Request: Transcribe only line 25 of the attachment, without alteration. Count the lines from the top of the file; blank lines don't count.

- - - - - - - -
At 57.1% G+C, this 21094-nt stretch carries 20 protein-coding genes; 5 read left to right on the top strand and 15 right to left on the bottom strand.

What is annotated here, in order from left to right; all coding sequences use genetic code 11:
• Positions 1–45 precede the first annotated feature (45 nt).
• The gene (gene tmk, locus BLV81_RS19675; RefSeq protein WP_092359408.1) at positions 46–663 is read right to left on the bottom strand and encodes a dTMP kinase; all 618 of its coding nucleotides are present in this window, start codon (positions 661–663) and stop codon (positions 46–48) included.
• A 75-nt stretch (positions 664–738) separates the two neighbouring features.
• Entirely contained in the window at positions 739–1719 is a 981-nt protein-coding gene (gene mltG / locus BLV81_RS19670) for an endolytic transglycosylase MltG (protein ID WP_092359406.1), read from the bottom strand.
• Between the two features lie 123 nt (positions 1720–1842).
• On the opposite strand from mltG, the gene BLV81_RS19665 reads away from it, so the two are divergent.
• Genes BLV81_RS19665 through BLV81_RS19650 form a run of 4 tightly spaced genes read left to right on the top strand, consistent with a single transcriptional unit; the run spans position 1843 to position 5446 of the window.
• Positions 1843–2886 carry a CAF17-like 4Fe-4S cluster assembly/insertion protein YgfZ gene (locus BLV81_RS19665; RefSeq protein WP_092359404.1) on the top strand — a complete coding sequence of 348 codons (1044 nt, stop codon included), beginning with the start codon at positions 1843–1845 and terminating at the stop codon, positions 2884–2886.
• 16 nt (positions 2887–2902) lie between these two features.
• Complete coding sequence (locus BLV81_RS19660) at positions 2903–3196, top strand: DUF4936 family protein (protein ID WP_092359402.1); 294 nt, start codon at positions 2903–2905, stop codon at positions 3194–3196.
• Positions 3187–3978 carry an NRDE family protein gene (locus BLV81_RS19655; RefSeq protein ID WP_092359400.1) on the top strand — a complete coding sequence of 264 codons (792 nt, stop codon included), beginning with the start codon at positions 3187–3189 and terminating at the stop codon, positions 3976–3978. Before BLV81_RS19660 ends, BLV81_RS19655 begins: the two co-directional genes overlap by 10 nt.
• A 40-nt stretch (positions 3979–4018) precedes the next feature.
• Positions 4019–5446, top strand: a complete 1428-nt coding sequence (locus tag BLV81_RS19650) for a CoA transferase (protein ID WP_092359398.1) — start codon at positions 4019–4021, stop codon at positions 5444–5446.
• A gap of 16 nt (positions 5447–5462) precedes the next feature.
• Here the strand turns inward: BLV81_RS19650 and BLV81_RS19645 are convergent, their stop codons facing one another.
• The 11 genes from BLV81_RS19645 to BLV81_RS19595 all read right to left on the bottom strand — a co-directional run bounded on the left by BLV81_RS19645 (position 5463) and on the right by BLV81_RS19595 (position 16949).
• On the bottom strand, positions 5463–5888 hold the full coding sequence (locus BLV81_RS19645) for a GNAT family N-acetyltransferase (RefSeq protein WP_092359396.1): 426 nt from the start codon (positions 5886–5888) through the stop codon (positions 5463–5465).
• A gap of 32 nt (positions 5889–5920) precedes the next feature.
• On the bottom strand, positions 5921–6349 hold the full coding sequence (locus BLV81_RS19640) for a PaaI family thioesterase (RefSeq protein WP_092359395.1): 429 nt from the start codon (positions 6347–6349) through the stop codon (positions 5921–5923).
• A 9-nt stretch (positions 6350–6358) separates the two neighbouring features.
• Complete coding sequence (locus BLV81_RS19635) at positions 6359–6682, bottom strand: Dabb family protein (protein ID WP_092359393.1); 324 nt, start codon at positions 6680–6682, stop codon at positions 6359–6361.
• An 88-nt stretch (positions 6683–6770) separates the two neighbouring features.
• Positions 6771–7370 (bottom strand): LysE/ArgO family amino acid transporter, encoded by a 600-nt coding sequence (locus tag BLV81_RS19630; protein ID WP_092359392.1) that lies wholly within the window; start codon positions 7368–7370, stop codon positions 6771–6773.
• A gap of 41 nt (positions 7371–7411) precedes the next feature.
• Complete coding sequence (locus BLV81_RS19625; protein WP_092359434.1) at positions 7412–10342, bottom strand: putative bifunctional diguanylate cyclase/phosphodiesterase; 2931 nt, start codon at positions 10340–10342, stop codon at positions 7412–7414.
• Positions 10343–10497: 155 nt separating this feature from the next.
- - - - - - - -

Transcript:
• Positions 6771–7370 (bottom strand): LysE/ArgO family amino acid transporter, encoded by a 600-nt coding sequence (locus tag BLV81_RS19630; protein ID WP_092359392.1) that lies wholly within the window; start codon positions 7368–7370, stop codon positions 6771–6773.